How to avoid dairy and gluten: Here’s how to avoid cheese, yogurt, and gluten

Dairy free yogurt has been in a slump for some time, as many companies have shifted away from the ingredient that made it so popular and toward the ingredients that have been linked to an increased risk of type 2 diabetes and obesity.

Dairy products have long been associated with good health.

The Centers for Disease Control and Prevention (CDC) recommends that people consume one serving of milk and one serving each of yogurt, low-fat milk, and low-sodium milk each day.

But many people are also opting to avoid the dairy, especially as dairy consumption has declined in the United States, where the average adult consumes just 3.6 servings per day.

The latest report from the CDC found that the percentage of Americans who said they had dairy consumption of less than 3 servings per week was nearly twice the percentage who said it was 3 to 6 servings per month.

The most recent analysis of dairy consumption data by the USDA shows that the consumption of dairy products declined from 1.5 billion ounces (44.5 pounds) in 2015 to 1.4 billion ounces in 2019.

The average dairy consumption in the U.S. dropped by nearly 1 billion ounces between 2013 and 2019.

There is a strong correlation between dairy consumption and diabetes.

Researchers have found that people who consume more dairy products are more likely to have Type 2 diabetes.

In the United Kingdom, for instance, the consumption in 2016 of milk, yogurt and cheese was linked to a 7.6 percent increase in the risk of Type 2 Diabetes.

A study published last month in the Journal of the American College of Nutrition found that a quarter of American adults over the age of 65 had some type of diabetes, a figure that rose to more than 40 percent among people with diabetes.

But the overall trend in the dairy industry appears to be a more favorable one.

“While dairy consumption may be increasing, its trend has been toward a lower dairy intake, and as a result the incidence of type 1 diabetes has decreased, according to the CDC,” the report says.

“This trend has not necessarily translated into a decrease in the prevalence of type2 diabetes.”

As the CDC report points out, the trend is not necessarily a good thing.

“The health benefits of a low-calorie dairy are being eroded by a high-caloric dairy product.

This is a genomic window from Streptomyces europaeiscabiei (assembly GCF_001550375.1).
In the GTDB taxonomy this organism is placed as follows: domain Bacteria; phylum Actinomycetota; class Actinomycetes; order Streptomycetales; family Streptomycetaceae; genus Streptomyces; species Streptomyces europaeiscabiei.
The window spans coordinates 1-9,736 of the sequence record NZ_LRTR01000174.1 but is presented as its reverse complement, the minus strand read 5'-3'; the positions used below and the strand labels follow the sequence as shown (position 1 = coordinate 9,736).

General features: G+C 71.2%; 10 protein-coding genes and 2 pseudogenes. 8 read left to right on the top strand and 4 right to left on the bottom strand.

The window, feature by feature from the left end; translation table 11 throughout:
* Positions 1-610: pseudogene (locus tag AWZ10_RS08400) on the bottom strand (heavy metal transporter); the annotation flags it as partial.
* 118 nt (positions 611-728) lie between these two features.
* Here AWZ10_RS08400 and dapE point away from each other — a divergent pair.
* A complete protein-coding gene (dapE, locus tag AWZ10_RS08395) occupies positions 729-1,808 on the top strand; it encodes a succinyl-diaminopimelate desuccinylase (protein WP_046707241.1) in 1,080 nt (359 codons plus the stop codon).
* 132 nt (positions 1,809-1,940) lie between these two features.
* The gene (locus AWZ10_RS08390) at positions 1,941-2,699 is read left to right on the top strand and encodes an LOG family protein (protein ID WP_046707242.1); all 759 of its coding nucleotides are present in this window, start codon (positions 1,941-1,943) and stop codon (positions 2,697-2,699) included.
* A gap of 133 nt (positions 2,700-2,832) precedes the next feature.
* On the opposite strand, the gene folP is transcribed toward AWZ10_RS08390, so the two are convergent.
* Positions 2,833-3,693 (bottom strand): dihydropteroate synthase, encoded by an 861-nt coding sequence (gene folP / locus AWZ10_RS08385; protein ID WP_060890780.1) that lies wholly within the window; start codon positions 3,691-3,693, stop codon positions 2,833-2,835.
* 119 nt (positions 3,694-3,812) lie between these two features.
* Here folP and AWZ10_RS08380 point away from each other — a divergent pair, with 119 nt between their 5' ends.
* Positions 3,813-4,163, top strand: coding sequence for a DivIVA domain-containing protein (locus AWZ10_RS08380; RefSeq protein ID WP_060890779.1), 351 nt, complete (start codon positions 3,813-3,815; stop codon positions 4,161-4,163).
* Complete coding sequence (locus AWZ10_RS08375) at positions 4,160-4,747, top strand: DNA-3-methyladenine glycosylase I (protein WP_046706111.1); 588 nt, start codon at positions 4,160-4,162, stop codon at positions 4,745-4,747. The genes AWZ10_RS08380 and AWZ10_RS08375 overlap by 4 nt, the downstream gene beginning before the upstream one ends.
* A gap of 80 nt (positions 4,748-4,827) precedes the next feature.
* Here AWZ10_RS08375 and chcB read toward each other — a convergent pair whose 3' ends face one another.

The high fat and high sugar content of dairy contributes to obesity, which is a leading risk factor for Type 2 [diabetes],” Dr. Andrew Kolodny, an associate professor of medicine at Harvard Medical School and director of the diabetes prevention program at Massachusetts General Hospital, said in a statement.

“If dairy producers are cutting back on high-fat dairy products, the population of Americans with type 2 [Diabetes] will continue to increase.”

The CDC report is not the first time that dairy consumption was associated with a reduction in the incidence and severity of type-2 diabetes.

A 2013 report published in the American Journal of Clinical Nutrition found the consumption and prevalence of dairy and yogurt among people who had diabetes was significantly reduced.

The report also found that dairy products may be a way to boost the overall health of the body.

“There is a direct relationship between dairy and blood glucose, and in the case of diabetes there is no way to reduce the risk associated with dairy intake,” Dr. Kolodney said.

“In addition, there are several factors that increase the risk for type 2,” such as obesity and smoking.

The American Diabetes Association (ADA) also has a dairy free agenda.

According to the ADA, dairy is a source of calcium, vitamin D, and other nutrients, and it’s also one of the few foods that provides fiber.

It says that while people should avoid dairy products and dairy-free milks, the ADA has an “open” stance on the dairy issue, saying that it’s okay for people to choose to eat a “healthy, high-quality dairy product” when they want to.

“It is important to recognize that all foods contain minerals, vitamins, phytochemicals, amino acids, and carbohydrates.

For some people, these foods can be good, while others may need to adjust their diets,” the ADA says on its website.

“For those who are sensitive to some or all of these nutrients, a diet high in dairy products is a good place to start, even if it doesn’t fit all of their requirements.”

While the dairy free movement has been gaining ground in recent years, many consumers still prefer the dairy alternative, even as the numbers of people who are dairy free and people who don’t are increasing.

“I think people are beginning to realize that this is not just a lifestyle choice,” said Kelly O’Hara, an author of the Dairy Free Agenda and director and executive producer of the documentary film, The Dairy Free World.

“When people see how dairy products contribute to a healthy lifestyle, it can really help them feel better about their health.” Dr. O’h